# Example: the Maybe monad

- We’ve already seen the Maybe type. Let’s look at the Maybe monad, which makes using the Maybe type a lot easier.

### The *Maybe* type constructor

You already know the definition of the *Maybe* type:

```
data Maybe a = Just a | Nothing
```

### Example use of Maybe: Safe *head* and *tail*

The *head* and *tail* functions from the Prelude are not safe in the sense that they fail when called on an empty list. We can define safe versions using *Maybe*:

```
myHead :: [a] -> Maybe a
myHead [] = Nothing
myHead (x:xs) = Just x
myTail :: [a] -> Maybe [a]
myTail [] = Nothing
myTail (x:xs) = Just xs
```

## Monad instance of Maybe

Now we can make *Maybe* an instance of the *Monad* type class, simply by providing the appropriate definitions for *return*, *bind*, *then* and *fail*:

```
import Control.Monad
instance Monad Maybe where
return = Just
Nothing >>= f = Nothing
(Just x) >>= f = f x
fail _ = Nothing
```

There are a few additional functions defined in the *MonadPlus* type class:

```
instance MonadPlus Maybe where
mzero = Nothing
Nothing `mplus` x = x
x `mplus` _ = x
```

That’s it, we now have a *Maybe* monad!

*Note*: for users of `ghc 7.10`

and higher, we need to do a little bit more work.

## Explicit Maybe versus the Maybe Monad

Let’s see what this monad gives us:

### A computation using explicit Maybe

```
foo :: [a] -> Maybe a
foo xs =
case myTail xs of
Nothing -> Nothing
Just a -> case myTail a of
Nothing -> Nothing
Just b -> myHead b
```

To combine computations that use the *Maybe* type, we need explicit `case`

expressions to pattern match against the type.

### A computation using the Maybe monad

Let’s write this computation using the *Maybe* monad, first using the `>>=`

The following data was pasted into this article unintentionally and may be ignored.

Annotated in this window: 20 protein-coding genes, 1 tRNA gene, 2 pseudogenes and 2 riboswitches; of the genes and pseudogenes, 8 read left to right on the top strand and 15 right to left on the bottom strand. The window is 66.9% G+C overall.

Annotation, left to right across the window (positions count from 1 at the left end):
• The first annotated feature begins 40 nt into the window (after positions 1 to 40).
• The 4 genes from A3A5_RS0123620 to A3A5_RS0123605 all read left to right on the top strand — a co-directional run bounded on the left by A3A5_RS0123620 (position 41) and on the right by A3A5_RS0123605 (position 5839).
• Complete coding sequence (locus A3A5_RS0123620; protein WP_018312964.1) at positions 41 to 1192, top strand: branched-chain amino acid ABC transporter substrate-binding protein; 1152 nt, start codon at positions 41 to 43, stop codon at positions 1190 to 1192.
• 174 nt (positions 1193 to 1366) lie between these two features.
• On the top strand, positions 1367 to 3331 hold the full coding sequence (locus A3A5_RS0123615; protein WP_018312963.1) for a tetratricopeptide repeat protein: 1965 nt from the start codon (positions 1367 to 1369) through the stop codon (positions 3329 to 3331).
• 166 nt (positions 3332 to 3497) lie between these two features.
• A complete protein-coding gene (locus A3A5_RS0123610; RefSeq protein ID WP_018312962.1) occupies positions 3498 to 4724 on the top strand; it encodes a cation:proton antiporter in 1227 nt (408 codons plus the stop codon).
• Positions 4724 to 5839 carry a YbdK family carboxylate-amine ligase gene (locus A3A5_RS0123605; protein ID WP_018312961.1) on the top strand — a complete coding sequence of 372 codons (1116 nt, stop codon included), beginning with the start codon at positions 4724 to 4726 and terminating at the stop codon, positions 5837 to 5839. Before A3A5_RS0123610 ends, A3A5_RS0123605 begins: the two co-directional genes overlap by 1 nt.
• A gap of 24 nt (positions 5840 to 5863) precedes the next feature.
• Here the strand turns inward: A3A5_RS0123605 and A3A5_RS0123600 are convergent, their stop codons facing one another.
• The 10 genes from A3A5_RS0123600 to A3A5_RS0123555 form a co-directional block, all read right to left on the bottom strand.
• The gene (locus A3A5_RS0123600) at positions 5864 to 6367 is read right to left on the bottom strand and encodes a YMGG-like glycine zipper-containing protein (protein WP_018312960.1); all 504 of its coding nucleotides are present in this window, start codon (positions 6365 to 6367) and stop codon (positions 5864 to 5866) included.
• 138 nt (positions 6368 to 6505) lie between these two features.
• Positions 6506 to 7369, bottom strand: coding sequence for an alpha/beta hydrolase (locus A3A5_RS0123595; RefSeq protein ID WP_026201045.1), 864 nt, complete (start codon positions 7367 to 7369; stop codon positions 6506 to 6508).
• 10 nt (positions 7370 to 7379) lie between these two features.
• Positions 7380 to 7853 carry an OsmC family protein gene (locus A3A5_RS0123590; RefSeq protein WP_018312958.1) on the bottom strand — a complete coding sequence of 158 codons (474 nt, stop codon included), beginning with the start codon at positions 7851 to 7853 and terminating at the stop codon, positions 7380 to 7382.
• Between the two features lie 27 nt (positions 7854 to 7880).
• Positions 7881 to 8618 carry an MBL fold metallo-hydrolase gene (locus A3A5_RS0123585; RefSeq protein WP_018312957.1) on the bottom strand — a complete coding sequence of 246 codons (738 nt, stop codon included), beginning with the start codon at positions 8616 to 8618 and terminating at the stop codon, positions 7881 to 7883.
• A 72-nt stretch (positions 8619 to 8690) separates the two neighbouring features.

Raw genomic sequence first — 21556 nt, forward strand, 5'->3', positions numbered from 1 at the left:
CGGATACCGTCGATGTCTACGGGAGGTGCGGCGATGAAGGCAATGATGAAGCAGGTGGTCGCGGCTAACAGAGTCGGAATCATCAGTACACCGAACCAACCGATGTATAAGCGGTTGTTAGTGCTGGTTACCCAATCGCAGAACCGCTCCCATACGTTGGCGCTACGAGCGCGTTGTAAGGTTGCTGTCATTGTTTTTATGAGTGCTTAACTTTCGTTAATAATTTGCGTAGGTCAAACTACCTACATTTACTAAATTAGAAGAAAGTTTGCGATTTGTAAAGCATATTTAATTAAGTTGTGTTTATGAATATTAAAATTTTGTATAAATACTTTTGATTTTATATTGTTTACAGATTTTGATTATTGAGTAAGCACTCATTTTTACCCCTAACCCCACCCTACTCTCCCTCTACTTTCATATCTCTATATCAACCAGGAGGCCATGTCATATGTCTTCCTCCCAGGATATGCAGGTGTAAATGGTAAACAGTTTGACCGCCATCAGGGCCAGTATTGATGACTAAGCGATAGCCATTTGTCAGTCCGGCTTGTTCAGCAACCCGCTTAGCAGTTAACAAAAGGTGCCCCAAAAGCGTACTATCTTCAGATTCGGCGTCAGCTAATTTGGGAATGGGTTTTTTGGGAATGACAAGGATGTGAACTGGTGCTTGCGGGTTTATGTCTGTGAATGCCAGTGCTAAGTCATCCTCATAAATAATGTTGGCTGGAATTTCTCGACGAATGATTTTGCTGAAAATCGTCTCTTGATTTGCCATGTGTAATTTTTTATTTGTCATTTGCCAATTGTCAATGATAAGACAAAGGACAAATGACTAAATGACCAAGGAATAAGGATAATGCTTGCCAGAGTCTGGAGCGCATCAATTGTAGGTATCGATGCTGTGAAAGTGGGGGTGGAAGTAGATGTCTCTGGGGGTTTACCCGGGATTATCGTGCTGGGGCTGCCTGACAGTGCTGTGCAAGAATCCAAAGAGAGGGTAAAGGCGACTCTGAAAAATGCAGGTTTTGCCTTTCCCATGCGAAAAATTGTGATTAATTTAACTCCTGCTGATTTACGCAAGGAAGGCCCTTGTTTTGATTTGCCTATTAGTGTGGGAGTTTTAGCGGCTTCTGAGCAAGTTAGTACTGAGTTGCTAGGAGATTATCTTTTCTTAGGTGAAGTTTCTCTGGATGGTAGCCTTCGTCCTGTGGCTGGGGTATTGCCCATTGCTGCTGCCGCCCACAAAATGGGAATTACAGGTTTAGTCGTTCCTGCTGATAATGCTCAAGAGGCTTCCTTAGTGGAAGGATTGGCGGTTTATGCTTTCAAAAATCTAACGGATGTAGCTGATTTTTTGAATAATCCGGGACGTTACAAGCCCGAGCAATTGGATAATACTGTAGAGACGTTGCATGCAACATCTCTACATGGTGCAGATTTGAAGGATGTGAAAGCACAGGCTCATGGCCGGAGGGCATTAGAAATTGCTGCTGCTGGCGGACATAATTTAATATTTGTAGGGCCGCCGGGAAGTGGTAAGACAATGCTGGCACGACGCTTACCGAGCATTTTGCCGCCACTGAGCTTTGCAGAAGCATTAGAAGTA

operator:

```
bar :: [a] -> Maybe a
bar xs =
myTail xs >>=
(\a -> myTail a >>=
(\b -> myHead b))
```

Now let’s change the line breaks and indentation a bit to make it look nicer:

```
bar2 :: [a] -> Maybe a
bar2 xs =
myTail xs >>= (\a ->
myTail a >>= (\b ->
myHead b))
```

Thanks to the associativity law, we can also remove unnecessary parentheses:

```
bar3 :: [a] -> Maybe a
bar3 xs =
myTail xs >>= \a ->
myTail a >>= \b ->
myHead b
```

This is already a lot cleaner, but finally we can use the `do`

-notation:

```
bar3 :: [a] -> Maybe a
bar3 xs = do
a <- myTail xs
b <- myTail a
myHead b
```

Clearly, the final monadic code is a lot more readable than the original non-monadic code.

### Example: Reduction of bar [5,6]

```
bar [5,6]
-- > substitute [5,6] for xs in definition of bar
myTail [5,6] >>=
(\a -> myTail a >>=
(\b -> myHead b))
-- > def. myTail
Just [6] >>=
(\a -> myTail a >>=
(\b -> myHead b))
-- > def.2 of (>>=)
(\a -> myTail a >>=
(\b -> myHead b))
[6]
-- > beta reduction, substitute [6] for a
myTail [6] >>= (\b -> myHead b)
-- > reduce myTail
Just [] >>= (\b -> myHead b)
-- > def.2 of (>>=)
(\b -> myHead b) []
-- > beta reduction, substitute [] for b
myHead []
-- > def.1 myHead
Nothing
```

### Example: Reduction of bar [5,6,7]

```
bar [5,6,7]
-- > substitute [5,6,7] for xs in definition of bar
myTail [5,6,7] >>=
(\a -> myTail a >>=
(\b -> myHead b))
-- > def. myTail
Just [6,7] >>=
(\a -> myTail a >>=
(\b -> myHead b))
-- > def.2 of (>>=)
(\a -> myTail a >>=
(\b -> myHead b))
[6,7]
-- > beta reduction, substitute [6,7] for a
myTail [6,7] >>= (\b -> myHead b)
-- > reduce myTail
Just [7] >>= (\b -> myHead b)
-- > def.2 of (>>=)
(\b -> myHead b) [7]
-- > beta reduction, substitute [7] for b
myHead [7]
-- > def myHead
Just 7
```

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